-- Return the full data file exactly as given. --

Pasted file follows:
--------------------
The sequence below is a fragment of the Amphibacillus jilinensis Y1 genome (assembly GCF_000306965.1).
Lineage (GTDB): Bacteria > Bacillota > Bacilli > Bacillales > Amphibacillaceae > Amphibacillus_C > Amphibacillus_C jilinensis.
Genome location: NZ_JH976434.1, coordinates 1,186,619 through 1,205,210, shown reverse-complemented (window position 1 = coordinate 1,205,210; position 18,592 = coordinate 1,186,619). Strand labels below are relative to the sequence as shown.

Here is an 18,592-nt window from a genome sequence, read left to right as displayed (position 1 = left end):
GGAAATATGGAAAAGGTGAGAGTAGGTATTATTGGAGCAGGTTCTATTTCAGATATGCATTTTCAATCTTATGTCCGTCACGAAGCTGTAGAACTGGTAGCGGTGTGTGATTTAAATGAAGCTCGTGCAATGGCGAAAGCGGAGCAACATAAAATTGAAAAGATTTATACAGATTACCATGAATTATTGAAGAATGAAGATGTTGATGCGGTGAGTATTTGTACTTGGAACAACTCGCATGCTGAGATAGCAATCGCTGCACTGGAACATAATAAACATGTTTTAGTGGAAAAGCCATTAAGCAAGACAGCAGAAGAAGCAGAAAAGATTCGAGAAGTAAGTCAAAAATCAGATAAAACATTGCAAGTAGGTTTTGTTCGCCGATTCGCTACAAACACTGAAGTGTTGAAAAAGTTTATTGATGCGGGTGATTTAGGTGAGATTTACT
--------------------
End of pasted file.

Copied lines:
The sequence below is a fragment of the Amphibacillus jilinensis Y1 genome (assembly GCF_000306965.1).
Lineage (GTDB): Bacteria > Bacillota > Bacilli > Bacillales > Amphibacillaceae > Amphibacillus_C > Amphibacillus_C jilinensis.
Genome location: NZ_JH976434.1, coordinates 1,186,619 through 1,205,210, shown reverse-complemented (window position 1 = coordinate 1,205,210; position 18,592 = coordinate 1,186,619). Strand labels below are relative to the sequence as shown.

Here is an 18,592-nt window from a genome sequence, read left to right as displayed (position 1 = left end):
GGAAATATGGAAAAGGTGAGAGTAGGTATTATTGGAGCAGGTTCTATTTCAGATATGCATTTTCAATCTTATGTCCGTCACGAAGCTGTAGAACTGGTAGCGGTGTGTGATTTAAATGAAGCTCGTGCAATGGCGAAAGCGGAGCAACATAAAATTGAAAAGATTTATACAGATTACCATGAATTATTGAAGAATGAAGATGTTGATGCGGTGAGTATTTGTACTTGGAACAACTCGCATGCTGAGATAGCAATCGCTGCACTGGAACATAATAAACATGTTTTAGTGGAAAAGCCATTAAGCAAGACAGCAGAAGAAGCAGAAAAGATTCGAGAAGTAAGTCAAAAATCAGATAAAACATTGCAAGTAGGTTTTGTTCGCCGATTCGCTACAAACACTGAAGTGTTGAAAAAGTTTATTGATGCGGGTGATTTAGGTGAGATTTACT